The video uses rythmic chants that describe the motor action, auditory and visual cues and clues, for teaching lowercase letters.
The creators of the video recommend that parents watch the chapter together with your child and then practice while chanting together.
Each video letter chapter is approximately four minutes in length. The creators recommend watching just one or two chapters a day, and no more than four chapters. There is a sample from the video here (the demo is about the letter "p").
There creators establish a pattern and stick with it: Each chapter begins with the letter introduced with a visual of an item that begins with that letter. M is for magnets, for example. Miss Marnie demonstrates the visual with the rhythmic chant. ("V" surprised me - I saw "dirt". Then a vacuum cleaner. *grin*) Then the video features a few more items that begin with that letter. Then more practice with the rhythmic chant. She draws on a chalk board at first. See the pattern? I like that video gives students a break and that the entire four minutes is NOT drawing letters. After some more video examples of items that begin with that particular letter, Miss Marnie demonstrates how to draw that letter on lined paper...then more words that begin with that letter...then more practice.
I'm not a teacher by profession. I didn't learn little chants and poems to use in my homeschool classroom to help with skill and concept development. In terms of handwriting, this video provides me with the necessary how-to in terms of letter formation, and the creators give me the descriptive poem along with the rhythm. They say it enough times (a lot) in each chapter that I am able to remember the chant to use it later, away from the video, in real-life writing situations, like making a grocery list with my homeschooler. She tends to form a few letters in uppercase all the time, and having the video demo, the rhythm, and the chant to remind her of the place to start the letter, the direction to travel with her pencil, and how to finish, is helpful to me.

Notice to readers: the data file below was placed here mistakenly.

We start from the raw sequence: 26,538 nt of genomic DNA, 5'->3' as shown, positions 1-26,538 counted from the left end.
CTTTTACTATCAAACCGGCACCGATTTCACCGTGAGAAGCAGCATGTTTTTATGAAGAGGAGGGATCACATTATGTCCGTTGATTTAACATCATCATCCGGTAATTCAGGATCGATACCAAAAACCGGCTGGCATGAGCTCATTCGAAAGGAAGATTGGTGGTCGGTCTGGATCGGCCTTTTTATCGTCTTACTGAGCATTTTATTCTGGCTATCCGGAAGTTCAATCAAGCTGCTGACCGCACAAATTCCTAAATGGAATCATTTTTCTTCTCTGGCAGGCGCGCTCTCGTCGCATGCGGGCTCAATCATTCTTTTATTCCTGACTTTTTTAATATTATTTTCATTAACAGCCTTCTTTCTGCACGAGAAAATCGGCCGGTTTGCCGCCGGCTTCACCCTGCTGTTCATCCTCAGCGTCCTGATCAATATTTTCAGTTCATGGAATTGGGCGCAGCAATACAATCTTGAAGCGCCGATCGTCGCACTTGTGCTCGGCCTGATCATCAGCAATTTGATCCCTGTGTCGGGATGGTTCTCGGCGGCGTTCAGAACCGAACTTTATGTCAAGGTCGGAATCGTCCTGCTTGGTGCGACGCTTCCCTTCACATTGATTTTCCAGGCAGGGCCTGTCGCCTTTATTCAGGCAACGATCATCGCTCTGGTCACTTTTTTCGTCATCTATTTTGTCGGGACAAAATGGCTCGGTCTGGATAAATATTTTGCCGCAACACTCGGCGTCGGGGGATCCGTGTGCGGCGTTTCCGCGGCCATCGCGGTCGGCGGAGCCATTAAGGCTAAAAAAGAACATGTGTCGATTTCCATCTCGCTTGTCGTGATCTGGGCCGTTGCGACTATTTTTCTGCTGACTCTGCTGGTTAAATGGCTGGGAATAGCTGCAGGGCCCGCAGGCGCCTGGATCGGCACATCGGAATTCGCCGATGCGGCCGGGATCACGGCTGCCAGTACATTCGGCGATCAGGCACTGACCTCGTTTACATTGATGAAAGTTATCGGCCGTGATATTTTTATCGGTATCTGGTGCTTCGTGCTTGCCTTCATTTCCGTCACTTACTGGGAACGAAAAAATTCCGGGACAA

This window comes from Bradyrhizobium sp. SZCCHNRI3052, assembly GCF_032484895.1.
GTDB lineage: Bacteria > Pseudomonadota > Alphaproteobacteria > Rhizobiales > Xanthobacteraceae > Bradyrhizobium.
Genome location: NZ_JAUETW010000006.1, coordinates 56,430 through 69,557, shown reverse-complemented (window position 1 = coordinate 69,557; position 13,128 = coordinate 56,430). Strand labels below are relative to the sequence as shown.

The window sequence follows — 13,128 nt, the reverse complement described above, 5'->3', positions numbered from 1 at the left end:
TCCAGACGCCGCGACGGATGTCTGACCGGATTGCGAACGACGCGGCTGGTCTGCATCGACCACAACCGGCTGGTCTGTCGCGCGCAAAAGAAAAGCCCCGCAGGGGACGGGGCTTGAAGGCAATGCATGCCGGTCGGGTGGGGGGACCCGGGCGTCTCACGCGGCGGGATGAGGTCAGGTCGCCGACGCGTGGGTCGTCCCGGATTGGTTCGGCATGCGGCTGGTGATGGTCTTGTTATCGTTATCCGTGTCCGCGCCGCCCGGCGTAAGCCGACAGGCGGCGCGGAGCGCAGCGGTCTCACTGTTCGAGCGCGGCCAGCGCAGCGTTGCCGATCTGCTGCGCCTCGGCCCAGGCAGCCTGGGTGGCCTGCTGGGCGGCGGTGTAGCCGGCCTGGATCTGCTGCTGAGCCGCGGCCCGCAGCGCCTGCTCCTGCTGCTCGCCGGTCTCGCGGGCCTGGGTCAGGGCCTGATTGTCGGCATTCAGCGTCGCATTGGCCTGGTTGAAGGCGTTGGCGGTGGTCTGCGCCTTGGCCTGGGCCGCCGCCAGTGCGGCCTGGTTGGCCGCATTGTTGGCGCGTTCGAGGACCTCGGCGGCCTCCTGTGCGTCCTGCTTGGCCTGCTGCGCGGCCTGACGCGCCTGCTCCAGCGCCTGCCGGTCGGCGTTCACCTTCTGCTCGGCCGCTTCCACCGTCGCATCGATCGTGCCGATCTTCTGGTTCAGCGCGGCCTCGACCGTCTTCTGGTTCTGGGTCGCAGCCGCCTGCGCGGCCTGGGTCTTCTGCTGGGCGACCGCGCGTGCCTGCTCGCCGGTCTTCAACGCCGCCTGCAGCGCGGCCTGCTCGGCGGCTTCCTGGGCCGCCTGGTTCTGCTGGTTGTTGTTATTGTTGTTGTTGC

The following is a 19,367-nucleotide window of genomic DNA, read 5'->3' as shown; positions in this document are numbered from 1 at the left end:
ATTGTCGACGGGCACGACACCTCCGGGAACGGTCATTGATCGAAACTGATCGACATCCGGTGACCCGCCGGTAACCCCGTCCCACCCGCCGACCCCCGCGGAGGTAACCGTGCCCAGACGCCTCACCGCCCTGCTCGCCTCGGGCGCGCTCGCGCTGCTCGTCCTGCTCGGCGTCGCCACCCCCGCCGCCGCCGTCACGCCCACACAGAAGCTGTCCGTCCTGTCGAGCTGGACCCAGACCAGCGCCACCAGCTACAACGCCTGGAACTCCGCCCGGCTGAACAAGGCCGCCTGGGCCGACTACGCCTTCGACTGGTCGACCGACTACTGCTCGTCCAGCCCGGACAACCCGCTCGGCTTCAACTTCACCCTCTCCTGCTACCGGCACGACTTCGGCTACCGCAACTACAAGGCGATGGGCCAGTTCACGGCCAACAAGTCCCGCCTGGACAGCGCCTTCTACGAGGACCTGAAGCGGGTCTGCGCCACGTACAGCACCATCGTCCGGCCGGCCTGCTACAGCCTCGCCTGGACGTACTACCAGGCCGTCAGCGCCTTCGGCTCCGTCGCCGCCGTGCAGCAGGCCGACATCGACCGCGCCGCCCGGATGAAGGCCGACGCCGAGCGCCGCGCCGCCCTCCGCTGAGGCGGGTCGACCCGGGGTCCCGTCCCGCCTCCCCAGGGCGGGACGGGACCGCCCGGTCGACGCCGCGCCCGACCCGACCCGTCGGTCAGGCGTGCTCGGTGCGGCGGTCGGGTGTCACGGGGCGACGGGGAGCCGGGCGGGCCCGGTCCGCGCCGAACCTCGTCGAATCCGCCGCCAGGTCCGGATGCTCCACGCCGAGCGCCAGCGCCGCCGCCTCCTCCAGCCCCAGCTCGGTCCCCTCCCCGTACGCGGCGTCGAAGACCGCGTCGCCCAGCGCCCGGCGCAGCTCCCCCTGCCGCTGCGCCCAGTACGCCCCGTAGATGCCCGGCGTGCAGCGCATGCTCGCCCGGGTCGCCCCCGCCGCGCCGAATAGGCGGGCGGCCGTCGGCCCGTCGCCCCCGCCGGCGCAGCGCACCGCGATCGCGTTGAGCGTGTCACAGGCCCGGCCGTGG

I struggle with a "good enough" amount of time spent. When I push my daughter for just another moment, I can increase her frustration and resistance, and interfere with her trust in me. I like that the videos are short, and a set time, so that *I* know when to stop.
I like the patterns set up within the chapters - the "variations on a theme" or "same-but-different, different-but-same" value is high here, especially for children w/ special needs who sometimes have challenges recognizing patterns.
I also like the fact that it takes the "me" out of the equation. It's not "I" who is telling my daughter to write letters this way; it's Miss Marnie!
The creators of the video keep distractions down - there is no distracting background music during the rhythmic chant and time for writing letters. The background is sparse, yet attractive, either all white or all black (blackboard). The visual examples of words that begin with each letter are attractive.
Viewers may download specially lined paper to accompany the video at http://tvteachervideos.com/.
The DVD is priced at $35 as a stand-alone, or $64 with the upper case video.
To read my Crewmates' reviews of Alphabet Beats, please go here.
I was given Alphabet Beats Writing Lowercase Letters as part of my participation in TOS Crew of reviewers. I am not compensated for my review and am not obligated to provide a positive review.